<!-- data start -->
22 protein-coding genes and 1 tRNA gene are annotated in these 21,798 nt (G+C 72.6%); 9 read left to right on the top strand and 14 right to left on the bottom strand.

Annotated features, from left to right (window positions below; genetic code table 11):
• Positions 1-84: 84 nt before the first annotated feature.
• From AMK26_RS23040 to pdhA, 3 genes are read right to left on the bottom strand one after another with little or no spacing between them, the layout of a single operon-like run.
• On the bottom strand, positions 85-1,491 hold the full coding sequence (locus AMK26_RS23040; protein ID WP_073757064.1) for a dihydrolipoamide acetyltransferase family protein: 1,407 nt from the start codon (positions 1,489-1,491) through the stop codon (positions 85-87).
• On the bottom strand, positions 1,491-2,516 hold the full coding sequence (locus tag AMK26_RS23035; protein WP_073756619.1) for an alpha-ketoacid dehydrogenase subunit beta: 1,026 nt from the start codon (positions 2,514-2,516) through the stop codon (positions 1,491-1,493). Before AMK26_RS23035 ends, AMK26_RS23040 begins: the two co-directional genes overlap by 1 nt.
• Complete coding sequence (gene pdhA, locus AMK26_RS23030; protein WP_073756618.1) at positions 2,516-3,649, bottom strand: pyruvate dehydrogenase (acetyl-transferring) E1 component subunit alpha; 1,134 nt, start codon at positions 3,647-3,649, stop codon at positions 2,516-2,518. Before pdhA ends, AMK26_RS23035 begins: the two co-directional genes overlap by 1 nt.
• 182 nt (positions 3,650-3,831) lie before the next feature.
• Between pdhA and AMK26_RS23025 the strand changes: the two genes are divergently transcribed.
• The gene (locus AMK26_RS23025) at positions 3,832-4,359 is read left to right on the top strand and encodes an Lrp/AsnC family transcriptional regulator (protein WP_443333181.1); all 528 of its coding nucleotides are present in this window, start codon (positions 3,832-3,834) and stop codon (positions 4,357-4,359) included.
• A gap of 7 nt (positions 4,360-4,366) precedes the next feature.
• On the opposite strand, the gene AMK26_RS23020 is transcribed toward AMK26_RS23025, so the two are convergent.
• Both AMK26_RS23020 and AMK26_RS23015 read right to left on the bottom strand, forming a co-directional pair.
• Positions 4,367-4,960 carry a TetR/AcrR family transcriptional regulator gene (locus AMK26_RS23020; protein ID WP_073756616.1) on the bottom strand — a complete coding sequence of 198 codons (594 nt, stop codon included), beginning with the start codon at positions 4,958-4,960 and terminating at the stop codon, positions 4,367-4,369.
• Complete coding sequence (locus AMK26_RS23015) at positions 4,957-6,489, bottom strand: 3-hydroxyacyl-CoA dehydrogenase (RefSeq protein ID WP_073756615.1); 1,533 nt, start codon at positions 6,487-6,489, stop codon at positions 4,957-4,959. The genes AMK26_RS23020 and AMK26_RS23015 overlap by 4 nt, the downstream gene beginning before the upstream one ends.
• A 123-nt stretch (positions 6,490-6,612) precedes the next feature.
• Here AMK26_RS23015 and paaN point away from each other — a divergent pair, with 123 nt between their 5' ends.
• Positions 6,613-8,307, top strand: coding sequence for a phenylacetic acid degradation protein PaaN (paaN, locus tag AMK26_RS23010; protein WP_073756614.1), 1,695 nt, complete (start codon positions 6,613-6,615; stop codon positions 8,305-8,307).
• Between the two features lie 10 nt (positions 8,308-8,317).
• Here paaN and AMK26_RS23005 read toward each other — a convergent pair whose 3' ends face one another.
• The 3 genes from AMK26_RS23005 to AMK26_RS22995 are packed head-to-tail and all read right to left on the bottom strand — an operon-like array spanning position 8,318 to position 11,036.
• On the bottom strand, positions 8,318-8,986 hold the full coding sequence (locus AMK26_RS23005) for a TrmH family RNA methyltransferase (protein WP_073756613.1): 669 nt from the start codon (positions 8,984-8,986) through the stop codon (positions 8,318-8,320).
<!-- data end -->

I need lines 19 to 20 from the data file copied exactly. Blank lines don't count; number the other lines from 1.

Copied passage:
• Between the two features lie 10 nt (positions 8,308-8,317).
• Here paaN and AMK26_RS23005 read toward each other — a convergent pair whose 3' ends face one another.